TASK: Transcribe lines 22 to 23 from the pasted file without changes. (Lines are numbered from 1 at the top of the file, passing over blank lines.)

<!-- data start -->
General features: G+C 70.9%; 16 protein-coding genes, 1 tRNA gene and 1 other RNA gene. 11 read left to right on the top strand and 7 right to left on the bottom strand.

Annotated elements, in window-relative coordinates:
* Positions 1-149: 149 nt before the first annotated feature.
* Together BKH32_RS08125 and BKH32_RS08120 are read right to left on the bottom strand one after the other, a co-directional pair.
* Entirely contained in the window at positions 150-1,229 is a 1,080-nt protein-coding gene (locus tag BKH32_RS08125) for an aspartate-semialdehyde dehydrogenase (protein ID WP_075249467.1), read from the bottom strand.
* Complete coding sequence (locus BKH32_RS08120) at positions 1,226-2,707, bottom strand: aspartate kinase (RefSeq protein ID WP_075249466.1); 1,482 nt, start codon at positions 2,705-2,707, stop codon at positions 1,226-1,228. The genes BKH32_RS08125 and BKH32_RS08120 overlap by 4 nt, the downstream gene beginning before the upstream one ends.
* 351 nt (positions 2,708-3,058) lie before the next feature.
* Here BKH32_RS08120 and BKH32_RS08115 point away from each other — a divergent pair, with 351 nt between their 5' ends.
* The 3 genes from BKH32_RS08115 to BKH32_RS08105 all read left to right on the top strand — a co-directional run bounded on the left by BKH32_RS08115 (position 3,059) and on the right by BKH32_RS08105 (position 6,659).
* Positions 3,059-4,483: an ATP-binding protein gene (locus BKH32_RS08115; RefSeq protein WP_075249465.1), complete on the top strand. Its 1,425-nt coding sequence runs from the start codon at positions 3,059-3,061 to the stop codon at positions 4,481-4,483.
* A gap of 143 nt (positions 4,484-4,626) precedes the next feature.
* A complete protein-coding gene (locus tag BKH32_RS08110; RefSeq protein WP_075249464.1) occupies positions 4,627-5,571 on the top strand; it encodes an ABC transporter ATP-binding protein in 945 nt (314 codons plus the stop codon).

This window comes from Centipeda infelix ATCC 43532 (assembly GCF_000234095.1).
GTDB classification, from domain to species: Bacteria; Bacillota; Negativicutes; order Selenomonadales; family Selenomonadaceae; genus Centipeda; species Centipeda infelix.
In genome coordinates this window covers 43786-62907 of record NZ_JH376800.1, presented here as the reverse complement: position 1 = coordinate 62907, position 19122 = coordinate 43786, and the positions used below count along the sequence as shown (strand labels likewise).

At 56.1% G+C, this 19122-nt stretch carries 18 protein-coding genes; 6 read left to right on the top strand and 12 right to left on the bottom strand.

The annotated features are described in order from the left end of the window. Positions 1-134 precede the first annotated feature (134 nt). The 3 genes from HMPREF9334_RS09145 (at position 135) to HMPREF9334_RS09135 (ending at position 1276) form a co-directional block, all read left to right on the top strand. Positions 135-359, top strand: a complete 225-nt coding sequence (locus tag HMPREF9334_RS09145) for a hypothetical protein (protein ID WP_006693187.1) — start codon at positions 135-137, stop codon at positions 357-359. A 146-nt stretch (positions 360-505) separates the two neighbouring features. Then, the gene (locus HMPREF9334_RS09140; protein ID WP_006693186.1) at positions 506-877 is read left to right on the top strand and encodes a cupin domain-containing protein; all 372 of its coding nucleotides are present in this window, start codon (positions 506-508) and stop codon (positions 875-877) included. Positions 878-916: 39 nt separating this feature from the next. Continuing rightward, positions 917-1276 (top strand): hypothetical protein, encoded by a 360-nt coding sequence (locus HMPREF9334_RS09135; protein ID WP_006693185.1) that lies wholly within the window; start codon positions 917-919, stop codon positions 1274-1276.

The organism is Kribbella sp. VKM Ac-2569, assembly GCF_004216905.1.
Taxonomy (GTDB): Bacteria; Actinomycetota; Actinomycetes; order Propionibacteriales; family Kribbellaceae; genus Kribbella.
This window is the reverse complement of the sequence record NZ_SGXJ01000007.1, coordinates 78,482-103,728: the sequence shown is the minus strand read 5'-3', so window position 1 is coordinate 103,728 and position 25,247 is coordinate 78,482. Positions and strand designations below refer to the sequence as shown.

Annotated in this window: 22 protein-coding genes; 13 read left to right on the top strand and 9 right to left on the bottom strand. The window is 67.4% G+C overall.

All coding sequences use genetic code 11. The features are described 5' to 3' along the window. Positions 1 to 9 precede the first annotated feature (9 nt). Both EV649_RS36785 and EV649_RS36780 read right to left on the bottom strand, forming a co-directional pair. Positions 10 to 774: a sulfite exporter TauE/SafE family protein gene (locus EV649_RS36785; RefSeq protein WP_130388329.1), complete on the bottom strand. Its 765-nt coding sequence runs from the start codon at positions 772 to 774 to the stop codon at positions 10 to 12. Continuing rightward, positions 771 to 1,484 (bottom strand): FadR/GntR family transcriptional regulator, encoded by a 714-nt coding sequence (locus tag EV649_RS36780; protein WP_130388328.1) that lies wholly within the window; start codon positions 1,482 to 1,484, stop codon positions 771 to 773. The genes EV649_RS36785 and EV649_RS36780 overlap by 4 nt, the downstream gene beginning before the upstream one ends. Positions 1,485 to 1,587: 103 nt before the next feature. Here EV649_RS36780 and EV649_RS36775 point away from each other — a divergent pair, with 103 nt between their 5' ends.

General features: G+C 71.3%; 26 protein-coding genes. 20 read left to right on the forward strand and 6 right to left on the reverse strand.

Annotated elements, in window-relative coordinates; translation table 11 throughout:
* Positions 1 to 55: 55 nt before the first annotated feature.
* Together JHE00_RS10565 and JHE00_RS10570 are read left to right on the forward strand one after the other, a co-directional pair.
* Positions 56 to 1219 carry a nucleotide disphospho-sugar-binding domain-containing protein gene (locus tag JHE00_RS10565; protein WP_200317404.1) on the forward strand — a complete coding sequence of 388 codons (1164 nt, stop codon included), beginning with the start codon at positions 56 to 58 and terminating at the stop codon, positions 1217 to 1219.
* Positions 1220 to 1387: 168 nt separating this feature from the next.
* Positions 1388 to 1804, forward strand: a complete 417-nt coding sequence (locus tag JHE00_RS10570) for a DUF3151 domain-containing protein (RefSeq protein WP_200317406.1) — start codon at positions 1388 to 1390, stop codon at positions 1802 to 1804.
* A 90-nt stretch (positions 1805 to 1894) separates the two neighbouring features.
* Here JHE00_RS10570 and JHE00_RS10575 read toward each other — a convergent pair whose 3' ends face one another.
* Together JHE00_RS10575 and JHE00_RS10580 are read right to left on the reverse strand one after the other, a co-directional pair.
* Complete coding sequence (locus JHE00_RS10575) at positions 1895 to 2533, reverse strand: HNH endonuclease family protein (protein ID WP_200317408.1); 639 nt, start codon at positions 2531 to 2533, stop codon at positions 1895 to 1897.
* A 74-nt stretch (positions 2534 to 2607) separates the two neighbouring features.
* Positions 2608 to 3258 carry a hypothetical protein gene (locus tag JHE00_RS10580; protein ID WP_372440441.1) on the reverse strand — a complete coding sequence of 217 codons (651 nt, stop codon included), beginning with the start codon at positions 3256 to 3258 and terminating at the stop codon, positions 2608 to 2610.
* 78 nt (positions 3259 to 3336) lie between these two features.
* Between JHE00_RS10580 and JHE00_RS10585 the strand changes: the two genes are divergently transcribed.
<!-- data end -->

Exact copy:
All coding sequences use genetic code 11. The features are described 5' to 3' along the window. Positions 1 to 9 precede the first annotated feature (9 nt). Both EV649_RS36785 and EV649_RS36780 read right to left on the bottom strand, forming a co-directional pair. Positions 10 to 774: a sulfite exporter TauE/SafE family protein gene (locus EV649_RS36785; RefSeq protein WP_130388329.1), complete on the bottom strand. Its 765-nt coding sequence runs from the start codon at positions 772 to 774 to the stop codon at positions 10 to 12. Continuing rightward, positions 771 to 1,484 (bottom strand): FadR/GntR family transcriptional regulator, encoded by a 714-nt coding sequence (locus tag EV649_RS36780; protein WP_130388328.1) that lies wholly within the window; start codon positions 1,482 to 1,484, stop codon positions 771 to 773. The genes EV649_RS36785 and EV649_RS36780 overlap by 4 nt, the downstream gene beginning before the upstream one ends. Positions 1,485 to 1,587: 103 nt before the next feature. Here EV649_RS36780 and EV649_RS36775 point away from each other — a divergent pair, with 103 nt between their 5' ends.

General features: G+C 71.3%; 26 protein-coding genes. 20 read left to right on the forward strand and 6 right to left on the reverse strand.